anyone made a large pond? I had a excavator putting in a Boulder retaining wall and since he was there I said put in a pond. 6x8m and 2m deep in case I wanted a swim in summer. Prob is it fulls up and then drains away currently a mosquito breeding ground half full. Needs a liner and cheapest I can find is $1000 on trademe. Any suggestions ? Someone said buy a knackered second hand pool liner but I don’t want bright blue. It’s going to be landscaped with rocky waterfall powered by solar.
I’ve seen them line them with clay on tv, perhaps a bit of black poly first.


Posted By: Keith C
Date Posted: 06 Sep 2021 at 9:20pm
Smudge “ obviously, love gardening and messing about on my lifestyle block. Also hunting - if you can call it that “

Unfortunately I have to hunt both possums and rabbits to save my garden.


Posted By: smudge
Date Posted: 06 Sep 2021 at 9:35pm
Originally posted by Keith C Keith C wrote:

Smudge “ obviously, love gardening and messing about on my lifestyle block. Also hunting - if you can call it that “

Unfortunately I have to hunt both possums and rabbits to save my garden.

Me too, love shooting them. Young rabbits are tasty. Have yet to try possum but one day I will


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Best gurnard fisherman in my street


Posted By: BananaBoat
Date Posted: 07 Sep 2021 at 5:24am
Originally posted by smudge smudge wrote:

To me the biggest problem with a lot of garden stuff is the cost of doing it.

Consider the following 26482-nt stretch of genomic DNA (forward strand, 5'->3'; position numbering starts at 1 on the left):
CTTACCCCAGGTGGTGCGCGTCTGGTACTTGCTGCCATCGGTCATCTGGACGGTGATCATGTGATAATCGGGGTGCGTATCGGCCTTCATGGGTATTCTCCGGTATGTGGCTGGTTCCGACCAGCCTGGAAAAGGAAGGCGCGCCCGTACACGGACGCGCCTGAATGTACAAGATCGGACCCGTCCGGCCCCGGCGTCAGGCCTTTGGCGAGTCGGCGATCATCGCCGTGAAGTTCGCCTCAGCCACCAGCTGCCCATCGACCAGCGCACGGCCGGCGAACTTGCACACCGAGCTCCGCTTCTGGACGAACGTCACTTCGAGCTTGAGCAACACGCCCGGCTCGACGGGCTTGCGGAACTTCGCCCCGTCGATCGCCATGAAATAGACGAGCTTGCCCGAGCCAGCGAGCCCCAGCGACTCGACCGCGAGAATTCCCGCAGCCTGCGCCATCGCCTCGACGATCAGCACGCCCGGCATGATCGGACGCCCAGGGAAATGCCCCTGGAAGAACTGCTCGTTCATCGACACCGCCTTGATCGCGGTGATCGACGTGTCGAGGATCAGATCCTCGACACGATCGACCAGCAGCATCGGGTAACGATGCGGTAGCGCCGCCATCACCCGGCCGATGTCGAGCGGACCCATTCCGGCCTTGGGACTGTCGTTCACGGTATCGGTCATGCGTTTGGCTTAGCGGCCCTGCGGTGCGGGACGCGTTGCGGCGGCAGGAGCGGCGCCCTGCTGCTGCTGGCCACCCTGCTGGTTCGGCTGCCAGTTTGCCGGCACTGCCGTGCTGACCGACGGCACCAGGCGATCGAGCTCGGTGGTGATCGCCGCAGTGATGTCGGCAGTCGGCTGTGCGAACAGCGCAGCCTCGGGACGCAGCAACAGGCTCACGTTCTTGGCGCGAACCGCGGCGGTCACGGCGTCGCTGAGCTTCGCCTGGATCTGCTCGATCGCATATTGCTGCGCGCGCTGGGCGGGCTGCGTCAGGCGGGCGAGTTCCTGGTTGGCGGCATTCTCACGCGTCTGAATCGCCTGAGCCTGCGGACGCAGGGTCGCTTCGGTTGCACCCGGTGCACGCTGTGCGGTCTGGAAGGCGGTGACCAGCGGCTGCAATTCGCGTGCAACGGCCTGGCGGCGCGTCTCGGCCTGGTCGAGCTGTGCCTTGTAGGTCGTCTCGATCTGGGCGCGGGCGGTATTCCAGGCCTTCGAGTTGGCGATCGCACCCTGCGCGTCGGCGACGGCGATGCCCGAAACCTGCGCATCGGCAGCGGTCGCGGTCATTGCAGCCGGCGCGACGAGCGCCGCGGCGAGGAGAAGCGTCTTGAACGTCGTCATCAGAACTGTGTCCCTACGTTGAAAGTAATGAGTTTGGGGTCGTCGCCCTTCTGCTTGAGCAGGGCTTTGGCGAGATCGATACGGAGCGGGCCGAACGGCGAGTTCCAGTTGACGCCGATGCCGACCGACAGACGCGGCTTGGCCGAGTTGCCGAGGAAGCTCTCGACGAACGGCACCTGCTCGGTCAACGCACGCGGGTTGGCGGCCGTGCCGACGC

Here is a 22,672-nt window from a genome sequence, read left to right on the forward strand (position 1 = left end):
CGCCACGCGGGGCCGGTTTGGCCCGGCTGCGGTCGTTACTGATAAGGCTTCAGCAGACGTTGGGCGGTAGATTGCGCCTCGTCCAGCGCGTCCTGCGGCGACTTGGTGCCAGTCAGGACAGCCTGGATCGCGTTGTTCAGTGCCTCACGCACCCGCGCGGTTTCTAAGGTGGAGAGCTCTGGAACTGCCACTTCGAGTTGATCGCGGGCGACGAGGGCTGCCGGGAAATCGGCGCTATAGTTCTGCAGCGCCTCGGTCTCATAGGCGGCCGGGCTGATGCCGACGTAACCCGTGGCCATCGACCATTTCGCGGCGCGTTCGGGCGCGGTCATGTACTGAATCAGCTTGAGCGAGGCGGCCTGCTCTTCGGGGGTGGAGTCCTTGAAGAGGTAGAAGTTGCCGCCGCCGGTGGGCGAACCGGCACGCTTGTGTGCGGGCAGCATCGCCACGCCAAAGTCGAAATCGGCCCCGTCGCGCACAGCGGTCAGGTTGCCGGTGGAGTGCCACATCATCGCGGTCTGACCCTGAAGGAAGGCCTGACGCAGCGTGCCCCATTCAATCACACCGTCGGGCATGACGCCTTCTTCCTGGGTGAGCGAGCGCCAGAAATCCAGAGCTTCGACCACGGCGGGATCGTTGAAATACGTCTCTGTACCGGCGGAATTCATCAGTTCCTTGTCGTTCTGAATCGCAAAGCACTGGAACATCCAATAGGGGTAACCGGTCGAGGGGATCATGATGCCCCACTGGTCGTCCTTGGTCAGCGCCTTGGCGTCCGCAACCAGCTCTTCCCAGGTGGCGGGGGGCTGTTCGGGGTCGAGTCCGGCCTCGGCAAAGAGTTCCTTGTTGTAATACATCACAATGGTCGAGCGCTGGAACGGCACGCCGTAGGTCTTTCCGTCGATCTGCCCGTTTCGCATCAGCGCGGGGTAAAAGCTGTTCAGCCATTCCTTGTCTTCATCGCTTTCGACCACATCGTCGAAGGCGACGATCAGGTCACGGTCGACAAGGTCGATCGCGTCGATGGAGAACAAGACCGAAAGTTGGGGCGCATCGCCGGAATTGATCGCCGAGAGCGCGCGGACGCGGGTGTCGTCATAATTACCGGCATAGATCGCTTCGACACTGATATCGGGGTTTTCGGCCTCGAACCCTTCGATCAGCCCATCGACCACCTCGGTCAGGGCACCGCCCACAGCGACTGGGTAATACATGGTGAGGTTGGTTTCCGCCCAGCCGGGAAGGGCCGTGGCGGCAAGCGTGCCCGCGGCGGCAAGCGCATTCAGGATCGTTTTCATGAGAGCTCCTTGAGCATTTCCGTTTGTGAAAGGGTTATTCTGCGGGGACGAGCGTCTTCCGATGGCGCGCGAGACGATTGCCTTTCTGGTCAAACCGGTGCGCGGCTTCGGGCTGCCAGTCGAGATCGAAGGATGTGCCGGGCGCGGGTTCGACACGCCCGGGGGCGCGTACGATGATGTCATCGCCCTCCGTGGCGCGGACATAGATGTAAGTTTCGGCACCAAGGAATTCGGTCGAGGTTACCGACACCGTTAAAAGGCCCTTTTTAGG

sounds like my version of fishing haha


Posted By: Reel Deal
Date Posted: 07 Sep 2021 at 5:48am
possum is as good as rabbit to eat in my opinion.
Smudge I used to have weeds in garden but as Kieth mentioned deep mulch reduces. Smudge in one of your beds try lasagna style. To start put down a layer of cardboard tape staples etc removed. If you have big sheets from bed, furniture bike shop etc I get a trailer load free every  6 months. Hose down to make wet and pliable and plant through cardboard or move layer of cardboard around plants. A couple of layers is ok but don’t leave any cracks. Put a 3 inch layer of green lawn clippings.  You are done - no weeds again just wait till harvest and go fishing. This locks in moisture and warmth. No chemical ferts need added, nature takes it from there. The soil comes to life. Cardboard breaks down after 2=3 months worms feed on decaying cardboard and lawn clippings. After harvest. I chop and drop what’s left. Leave roots in ground just cut at ground level they add to the living on site compost system you have started. Add a layer of compost about inch add cardboard layer plant add grass clipping and repeat each year. Never weed again soil explodes into a miracle plant anything media. Hardly water never add nitrogen or any other ferts as it kills natural macros and micros and makes your garden dependant on the chemical companies making those products. My last garden, each month I’d do a garden walk around bored as no weeds and plants going insane just wait till harvest or forage pickings for the table. Interestingly I got to 18 layers over time and if I put that on at one time it would have been higher than me but the soil stayed the same height as when I started.  Worms grow thick and drag the top layer and pull it down up to a foot deep feeding the plants, the old plant roots left decay and leave food and channels for the new plants roots to follow and encourage deep rooting so little watering required over hot spells. You get a feel when the garden is in a sweet spot my indicator crop was broad beans that grew over 2m heigh and cropped hard. It was a beautiful thing.